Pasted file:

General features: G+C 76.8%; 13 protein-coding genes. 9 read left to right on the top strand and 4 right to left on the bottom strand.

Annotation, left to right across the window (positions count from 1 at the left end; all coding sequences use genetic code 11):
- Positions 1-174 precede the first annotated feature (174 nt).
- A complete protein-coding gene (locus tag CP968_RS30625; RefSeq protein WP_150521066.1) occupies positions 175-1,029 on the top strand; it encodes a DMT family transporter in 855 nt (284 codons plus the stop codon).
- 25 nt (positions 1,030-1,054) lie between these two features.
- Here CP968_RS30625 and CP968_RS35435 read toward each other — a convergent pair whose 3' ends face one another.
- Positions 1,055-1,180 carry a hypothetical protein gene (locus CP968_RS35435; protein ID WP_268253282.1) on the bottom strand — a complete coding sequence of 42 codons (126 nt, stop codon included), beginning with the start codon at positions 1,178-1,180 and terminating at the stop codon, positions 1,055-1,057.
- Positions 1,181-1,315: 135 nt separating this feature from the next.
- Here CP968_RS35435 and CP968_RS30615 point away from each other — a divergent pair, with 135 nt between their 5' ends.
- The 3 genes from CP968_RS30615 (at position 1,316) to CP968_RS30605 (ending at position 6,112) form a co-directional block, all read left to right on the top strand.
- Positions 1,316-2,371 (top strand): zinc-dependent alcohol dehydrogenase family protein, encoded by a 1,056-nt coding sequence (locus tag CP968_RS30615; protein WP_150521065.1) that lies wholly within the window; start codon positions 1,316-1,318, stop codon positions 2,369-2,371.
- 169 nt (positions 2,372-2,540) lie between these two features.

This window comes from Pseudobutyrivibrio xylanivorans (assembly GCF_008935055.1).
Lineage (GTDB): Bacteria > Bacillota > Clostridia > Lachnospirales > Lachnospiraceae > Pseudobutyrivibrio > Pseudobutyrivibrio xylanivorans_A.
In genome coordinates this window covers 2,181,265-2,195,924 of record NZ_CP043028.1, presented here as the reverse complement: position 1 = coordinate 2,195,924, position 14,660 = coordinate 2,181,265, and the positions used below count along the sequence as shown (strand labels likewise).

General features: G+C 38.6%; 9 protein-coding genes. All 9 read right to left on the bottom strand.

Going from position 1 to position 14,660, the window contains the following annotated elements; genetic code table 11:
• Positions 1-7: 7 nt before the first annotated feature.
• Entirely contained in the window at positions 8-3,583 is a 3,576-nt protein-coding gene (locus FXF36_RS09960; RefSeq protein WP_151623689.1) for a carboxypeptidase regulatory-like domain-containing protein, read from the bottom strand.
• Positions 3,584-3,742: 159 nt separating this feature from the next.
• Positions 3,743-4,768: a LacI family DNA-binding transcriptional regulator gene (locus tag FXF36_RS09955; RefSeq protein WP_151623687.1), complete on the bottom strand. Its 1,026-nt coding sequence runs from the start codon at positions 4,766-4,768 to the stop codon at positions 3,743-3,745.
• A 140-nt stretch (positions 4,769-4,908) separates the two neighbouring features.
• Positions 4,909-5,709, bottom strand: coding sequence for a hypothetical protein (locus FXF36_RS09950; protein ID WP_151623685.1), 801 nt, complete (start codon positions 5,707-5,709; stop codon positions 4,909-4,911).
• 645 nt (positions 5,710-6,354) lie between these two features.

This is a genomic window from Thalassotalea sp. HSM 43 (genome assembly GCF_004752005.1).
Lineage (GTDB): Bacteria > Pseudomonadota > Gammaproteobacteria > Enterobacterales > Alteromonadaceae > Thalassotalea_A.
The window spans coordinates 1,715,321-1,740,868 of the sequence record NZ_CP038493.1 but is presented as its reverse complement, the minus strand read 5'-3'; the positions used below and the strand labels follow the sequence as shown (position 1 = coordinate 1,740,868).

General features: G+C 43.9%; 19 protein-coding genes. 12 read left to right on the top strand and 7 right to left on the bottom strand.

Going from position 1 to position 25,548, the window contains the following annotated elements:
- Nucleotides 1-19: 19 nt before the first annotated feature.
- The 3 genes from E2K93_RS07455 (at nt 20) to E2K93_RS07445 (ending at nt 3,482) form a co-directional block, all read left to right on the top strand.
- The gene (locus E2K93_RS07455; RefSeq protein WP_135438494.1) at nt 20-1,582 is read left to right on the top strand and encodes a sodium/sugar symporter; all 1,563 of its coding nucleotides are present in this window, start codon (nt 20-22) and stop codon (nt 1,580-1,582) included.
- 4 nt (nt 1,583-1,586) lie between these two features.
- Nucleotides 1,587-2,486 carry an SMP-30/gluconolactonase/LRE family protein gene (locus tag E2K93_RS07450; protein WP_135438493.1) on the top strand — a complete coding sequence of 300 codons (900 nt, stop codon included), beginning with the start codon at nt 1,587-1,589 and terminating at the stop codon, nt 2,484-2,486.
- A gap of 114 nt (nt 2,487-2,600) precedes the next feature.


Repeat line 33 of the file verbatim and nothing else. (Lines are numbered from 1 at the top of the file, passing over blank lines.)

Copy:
- 4 nt (nt 1,583-1,586) lie between these two features.